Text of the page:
When a young girl is found dead an inspector is sent to investigate a prosperous Yorkshire household. It emerges that each member of the family has a guilty secret - each one is partly responsible for her death.
Set in 1912, an Upper class English family are celebrating their daughter's engagement when their evening is interrupted by a police inspector. He is investigating the suicide of a young woman and the events leading to her death.
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Based on a famous stage play and set in the year 1912, an upper crust English family dinner is interrupted by a police inspector who brings news that a girl known to everyone present has died in suspicious circumstances. It seems that any or all of them could have had a hand in her death. But who is the mysterious Inspector and what can he want of them ? Written by
Steve Crook <email@example.com>
During the first scene at the dinner table, Arthur Birling says "Steady, the Buffs". This phrase means "stay calm, be careful, and persevere", and is associated with the 3rd Regiment of Foot (The East Kent Regiment), whose nickname was 'The Buffs'. The phrase is thought to have arisen when the Regiment was stationed in Malta in 1858, and was popularised in Rudyard Kipling's novel, "Soldiers Three". 'Buffs' refers the colour of the facings worn by the regiment, starting in the 18th Century. See more »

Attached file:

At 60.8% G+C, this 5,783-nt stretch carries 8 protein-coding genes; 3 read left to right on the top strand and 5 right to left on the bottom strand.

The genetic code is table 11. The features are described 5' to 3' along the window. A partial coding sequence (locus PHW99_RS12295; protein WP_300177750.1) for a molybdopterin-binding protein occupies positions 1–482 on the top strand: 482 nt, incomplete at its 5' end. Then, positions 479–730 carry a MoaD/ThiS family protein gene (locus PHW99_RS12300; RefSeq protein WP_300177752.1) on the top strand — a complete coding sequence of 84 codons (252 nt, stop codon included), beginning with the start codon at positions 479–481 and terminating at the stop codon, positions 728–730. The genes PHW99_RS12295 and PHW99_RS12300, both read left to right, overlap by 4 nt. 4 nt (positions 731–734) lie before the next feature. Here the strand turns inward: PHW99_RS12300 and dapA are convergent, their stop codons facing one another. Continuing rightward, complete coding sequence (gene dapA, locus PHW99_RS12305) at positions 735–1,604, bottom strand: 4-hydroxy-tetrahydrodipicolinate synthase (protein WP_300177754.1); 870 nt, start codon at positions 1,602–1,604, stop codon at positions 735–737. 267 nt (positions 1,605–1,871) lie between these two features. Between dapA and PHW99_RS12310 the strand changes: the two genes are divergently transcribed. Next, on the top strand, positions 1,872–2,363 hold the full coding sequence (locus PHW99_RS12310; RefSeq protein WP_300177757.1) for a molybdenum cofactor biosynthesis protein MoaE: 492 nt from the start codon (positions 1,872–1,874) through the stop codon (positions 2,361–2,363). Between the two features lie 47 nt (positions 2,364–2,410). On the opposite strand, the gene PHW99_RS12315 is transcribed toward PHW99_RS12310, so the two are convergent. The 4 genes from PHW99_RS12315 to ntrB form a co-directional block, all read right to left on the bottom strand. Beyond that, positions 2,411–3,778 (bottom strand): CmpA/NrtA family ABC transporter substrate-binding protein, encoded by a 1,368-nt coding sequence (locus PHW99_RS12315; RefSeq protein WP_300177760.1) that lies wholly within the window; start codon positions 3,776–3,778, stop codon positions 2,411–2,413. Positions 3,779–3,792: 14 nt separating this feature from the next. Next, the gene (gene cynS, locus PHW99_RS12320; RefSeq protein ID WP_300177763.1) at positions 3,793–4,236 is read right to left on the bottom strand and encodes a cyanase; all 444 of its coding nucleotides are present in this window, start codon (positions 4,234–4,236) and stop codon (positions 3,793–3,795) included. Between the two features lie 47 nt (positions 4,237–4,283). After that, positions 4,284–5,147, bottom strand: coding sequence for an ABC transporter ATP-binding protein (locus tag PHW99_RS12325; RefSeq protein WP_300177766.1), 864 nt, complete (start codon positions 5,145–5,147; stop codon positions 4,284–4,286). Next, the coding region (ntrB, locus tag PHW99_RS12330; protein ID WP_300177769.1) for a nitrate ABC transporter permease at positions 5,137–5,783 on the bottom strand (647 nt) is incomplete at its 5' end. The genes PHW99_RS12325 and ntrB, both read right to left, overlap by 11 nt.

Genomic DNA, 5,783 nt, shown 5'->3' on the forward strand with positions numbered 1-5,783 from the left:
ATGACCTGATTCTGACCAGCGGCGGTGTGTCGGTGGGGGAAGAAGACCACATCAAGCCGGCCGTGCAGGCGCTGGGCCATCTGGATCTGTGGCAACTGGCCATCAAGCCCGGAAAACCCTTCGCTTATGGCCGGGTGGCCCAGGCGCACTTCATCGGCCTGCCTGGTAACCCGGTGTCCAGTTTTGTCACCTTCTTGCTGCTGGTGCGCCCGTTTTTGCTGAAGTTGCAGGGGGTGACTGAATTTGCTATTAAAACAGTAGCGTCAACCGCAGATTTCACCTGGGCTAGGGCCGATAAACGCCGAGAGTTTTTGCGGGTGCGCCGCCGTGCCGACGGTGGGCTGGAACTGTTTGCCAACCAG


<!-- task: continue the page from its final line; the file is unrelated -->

At around 59mins, a poster for a circus appears in the background advertising the Great Blondin. The film is supposedly set in 1912, but Blondin died in Ealing in 1897. See more »
We don't live alone. We are members of one body. We are responsible for each other. And I tell you that the time will soon come when if men will not learn that lesson, then they will be taught it in fire and blood and anguish. Good night
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I have just finished watching this film on TV,and I must say,what a pleasant diversion it was for the afternoon,plenty of twists and turns,and the ending was excellent also,top performance must go to Alistair Sim for his protrayal of Inspector Poole,rivetting stuff.
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